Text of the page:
Hollywood has always been a male-dominated industry, but that’s slowly changing as the world around us pushes towards more equality. For Wonder Woman 1984‘s Patty Jenkins, though, the label of being called a ‘female director’ is a frustrating and reductive one. Obviously, the 49 year-old is a director who’s female, but the prefix is never applied to her male counterparts.
During the development of the first installment, Wonder Woman was frequently referred to as the most expensive movie ever helmed by a woman, while a box office take of $822 million made it both the highest-grossing film directed by a woman and starring a female lead at the time. Both of these statements are factually accurate, but you never saw Avengers: Endgame named as the most successful feature directed by a pair of male siblings, while Pirates of the Caribbean: On Stranger Tides wasn’t singled out as the costliest production with a man behind the camera.
In a recent interview, Jenkins revealed her frustrations with the tag, one that she believes has seen her pigeonholed despite the success she’s enjoyed as part of the DCEU, and will no doubt continue to experience when she moves on to Star Wars: Rogue Squadron.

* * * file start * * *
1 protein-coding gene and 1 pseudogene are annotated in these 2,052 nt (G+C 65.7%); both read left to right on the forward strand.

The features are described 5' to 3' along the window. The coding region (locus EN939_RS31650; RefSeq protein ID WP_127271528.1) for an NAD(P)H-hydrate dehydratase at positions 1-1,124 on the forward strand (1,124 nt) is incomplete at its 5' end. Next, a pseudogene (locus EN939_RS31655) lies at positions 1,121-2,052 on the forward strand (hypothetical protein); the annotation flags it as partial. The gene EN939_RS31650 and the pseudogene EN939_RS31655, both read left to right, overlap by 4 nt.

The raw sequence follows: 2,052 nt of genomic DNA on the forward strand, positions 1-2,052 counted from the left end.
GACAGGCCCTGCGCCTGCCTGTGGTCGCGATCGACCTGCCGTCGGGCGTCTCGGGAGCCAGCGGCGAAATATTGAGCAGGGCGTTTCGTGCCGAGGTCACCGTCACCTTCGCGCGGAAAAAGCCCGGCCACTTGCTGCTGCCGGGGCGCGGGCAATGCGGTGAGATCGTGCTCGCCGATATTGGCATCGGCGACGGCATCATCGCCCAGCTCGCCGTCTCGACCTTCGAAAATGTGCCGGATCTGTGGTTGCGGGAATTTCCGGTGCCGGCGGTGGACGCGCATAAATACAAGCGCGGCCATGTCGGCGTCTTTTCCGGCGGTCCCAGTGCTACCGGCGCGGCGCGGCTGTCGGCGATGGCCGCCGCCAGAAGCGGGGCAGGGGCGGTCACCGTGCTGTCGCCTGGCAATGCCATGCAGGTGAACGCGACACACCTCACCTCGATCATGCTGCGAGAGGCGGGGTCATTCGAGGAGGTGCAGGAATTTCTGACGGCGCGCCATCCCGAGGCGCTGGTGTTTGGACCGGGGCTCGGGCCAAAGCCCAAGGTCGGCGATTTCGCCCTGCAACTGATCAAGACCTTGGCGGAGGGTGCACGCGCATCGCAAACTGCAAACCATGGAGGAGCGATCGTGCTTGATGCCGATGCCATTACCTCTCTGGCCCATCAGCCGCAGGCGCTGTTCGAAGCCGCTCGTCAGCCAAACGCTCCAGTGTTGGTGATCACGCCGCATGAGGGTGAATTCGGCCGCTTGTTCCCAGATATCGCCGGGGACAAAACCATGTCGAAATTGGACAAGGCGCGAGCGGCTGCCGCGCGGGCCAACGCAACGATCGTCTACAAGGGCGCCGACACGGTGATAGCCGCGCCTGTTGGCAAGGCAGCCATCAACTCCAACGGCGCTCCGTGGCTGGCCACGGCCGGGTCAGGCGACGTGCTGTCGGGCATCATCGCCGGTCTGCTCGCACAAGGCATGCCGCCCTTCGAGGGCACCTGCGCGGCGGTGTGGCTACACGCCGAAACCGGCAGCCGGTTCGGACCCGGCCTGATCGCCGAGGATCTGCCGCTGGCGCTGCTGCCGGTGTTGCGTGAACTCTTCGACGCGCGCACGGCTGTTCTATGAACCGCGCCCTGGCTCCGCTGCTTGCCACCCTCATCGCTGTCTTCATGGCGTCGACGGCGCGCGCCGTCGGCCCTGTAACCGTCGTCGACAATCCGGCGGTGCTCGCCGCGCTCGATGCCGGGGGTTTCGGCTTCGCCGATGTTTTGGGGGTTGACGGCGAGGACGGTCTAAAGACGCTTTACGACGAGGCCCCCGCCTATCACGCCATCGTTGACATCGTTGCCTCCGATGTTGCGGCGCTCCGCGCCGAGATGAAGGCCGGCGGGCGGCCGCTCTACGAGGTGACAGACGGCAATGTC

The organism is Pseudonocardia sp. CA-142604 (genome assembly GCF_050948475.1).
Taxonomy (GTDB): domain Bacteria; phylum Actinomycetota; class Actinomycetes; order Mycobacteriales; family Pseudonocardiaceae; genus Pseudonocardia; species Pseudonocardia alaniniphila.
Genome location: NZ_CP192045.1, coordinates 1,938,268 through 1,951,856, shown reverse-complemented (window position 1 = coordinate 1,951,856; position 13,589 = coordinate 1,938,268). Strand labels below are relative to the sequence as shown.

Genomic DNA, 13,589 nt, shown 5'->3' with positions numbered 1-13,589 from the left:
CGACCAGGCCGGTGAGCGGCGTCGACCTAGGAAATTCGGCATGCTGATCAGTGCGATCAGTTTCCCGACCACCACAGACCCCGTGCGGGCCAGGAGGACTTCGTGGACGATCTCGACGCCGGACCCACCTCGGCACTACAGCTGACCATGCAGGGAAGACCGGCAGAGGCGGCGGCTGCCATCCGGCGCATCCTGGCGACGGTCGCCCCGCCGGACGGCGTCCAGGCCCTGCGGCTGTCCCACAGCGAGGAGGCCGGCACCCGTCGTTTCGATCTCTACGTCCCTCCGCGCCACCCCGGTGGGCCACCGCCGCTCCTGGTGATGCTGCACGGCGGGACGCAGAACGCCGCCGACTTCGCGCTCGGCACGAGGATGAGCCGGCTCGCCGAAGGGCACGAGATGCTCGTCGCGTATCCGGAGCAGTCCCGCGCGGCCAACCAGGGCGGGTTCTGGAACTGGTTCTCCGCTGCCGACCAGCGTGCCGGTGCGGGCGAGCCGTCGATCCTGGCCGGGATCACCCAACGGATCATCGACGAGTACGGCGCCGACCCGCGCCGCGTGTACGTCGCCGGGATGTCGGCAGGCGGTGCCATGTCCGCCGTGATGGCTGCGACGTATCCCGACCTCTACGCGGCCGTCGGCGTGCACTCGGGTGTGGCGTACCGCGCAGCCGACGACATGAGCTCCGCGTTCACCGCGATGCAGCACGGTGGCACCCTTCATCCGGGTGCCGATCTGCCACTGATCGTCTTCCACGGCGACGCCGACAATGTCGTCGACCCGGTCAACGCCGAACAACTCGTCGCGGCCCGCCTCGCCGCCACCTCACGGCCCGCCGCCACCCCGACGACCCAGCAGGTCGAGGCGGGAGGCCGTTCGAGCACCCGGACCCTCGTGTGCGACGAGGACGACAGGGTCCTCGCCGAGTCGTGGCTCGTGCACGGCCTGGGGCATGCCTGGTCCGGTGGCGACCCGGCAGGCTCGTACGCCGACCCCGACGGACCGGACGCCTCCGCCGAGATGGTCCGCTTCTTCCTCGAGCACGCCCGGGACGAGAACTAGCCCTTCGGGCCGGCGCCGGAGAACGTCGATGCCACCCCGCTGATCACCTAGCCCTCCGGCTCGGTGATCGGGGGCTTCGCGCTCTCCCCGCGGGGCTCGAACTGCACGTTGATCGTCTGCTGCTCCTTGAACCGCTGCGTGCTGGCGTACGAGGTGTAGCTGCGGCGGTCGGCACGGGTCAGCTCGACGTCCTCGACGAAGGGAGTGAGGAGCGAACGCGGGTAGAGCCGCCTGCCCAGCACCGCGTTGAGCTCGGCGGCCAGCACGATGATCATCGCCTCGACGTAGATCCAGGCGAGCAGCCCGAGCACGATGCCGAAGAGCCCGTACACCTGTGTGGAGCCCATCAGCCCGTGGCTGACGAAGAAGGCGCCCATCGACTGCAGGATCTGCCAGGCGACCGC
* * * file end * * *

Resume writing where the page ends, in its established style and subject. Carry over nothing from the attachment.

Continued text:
“I definitely mind. It has been a huge drag. But at the same time I’m so proud to be any step in changing that conversation, so I feel both at all times. The side of me that’s involved in any way with making change I’m proud of. The side of me that’s being held back by being a woman director first is a drag. Every movie I make may have a female lead coincidentally, but I don’t make ‘women’s movies’. I’m just making movies for everybody that might have female leads, you know? And so the world is slowly coming around.”
Thanks to Jenkins, the female-driven superhero blockbuster is now a viable proposition for the studios after Halle Berry’s Catwoman and Jennifer Garner’s Elektra bombing at the box office had put producers off the idea for close to a decade. And while Wonder Woman 1984 might not be pulling in the numbers initially expected due to the continued effects of the Coronavirus pandemic, Warner Bros. were clearly happy enough with the movie’s performance to fast-track the third chapter into development just two days after it was released.